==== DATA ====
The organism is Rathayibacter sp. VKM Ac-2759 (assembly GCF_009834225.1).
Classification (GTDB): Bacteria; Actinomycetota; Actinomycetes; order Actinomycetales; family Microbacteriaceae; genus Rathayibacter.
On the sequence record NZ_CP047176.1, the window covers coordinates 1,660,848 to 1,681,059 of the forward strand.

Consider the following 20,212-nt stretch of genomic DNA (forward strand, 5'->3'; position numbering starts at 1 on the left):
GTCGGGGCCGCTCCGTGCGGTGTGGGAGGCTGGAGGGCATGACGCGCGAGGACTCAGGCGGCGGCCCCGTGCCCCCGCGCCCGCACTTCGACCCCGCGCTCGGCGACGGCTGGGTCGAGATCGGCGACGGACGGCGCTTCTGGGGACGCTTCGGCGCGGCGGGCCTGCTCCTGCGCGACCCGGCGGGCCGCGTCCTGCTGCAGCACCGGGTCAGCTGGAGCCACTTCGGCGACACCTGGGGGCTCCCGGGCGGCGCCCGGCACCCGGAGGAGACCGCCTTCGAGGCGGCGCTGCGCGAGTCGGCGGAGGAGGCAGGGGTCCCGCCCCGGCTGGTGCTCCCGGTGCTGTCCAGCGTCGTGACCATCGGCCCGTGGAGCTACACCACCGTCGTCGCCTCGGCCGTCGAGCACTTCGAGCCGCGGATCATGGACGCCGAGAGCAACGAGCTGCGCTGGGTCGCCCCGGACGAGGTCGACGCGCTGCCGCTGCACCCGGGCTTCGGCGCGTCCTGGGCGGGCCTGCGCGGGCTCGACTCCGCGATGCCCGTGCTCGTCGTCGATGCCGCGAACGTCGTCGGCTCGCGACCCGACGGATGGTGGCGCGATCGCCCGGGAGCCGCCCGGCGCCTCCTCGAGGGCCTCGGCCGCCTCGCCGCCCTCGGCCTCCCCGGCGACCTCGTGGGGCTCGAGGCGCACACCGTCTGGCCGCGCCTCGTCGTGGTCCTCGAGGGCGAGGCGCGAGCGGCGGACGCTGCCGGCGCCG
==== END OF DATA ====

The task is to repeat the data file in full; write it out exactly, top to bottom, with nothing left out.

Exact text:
The organism is Rathayibacter sp. VKM Ac-2759 (assembly GCF_009834225.1).
Classification (GTDB): Bacteria; Actinomycetota; Actinomycetes; order Actinomycetales; family Microbacteriaceae; genus Rathayibacter.
On the sequence record NZ_CP047176.1, the window covers coordinates 1,660,848 to 1,681,059 of the forward strand.

Consider the following 20,212-nt stretch of genomic DNA (forward strand, 5'->3'; position numbering starts at 1 on the left):
GTCGGGGCCGCTCCGTGCGGTGTGGGAGGCTGGAGGGCATGACGCGCGAGGACTCAGGCGGCGGCCCCGTGCCCCCGCGCCCGCACTTCGACCCCGCGCTCGGCGACGGCTGGGTCGAGATCGGCGACGGACGGCGCTTCTGGGGACGCTTCGGCGCGGCGGGCCTGCTCCTGCGCGACCCGGCGGGCCGCGTCCTGCTGCAGCACCGGGTCAGCTGGAGCCACTTCGGCGACACCTGGGGGCTCCCGGGCGGCGCCCGGCACCCGGAGGAGACCGCCTTCGAGGCGGCGCTGCGCGAGTCGGCGGAGGAGGCAGGGGTCCCGCCCCGGCTGGTGCTCCCGGTGCTGTCCAGCGTCGTGACCATCGGCCCGTGGAGCTACACCACCGTCGTCGCCTCGGCCGTCGAGCACTTCGAGCCGCGGATCATGGACGCCGAGAGCAACGAGCTGCGCTGGGTCGCCCCGGACGAGGTCGACGCGCTGCCGCTGCACCCGGGCTTCGGCGCGTCCTGGGCGGGCCTGCGCGGGCTCGACTCCGCGATGCCCGTGCTCGTCGTCGATGCCGCGAACGTCGTCGGCTCGCGACCCGACGGATGGTGGCGCGATCGCCCGGGAGCCGCCCGGCGCCTCCTCGAGGGCCTCGGCCGCCTCGCCGCCCTCGGCCTCCCCGGCGACCTCGTGGGGCTCGAGGCGCACACCGTCTGGCCGCGCCTCGTCGTGGTCCTCGAGGGCGAGGCGCGAGCGGCGGACGCTGCCGGCGCCG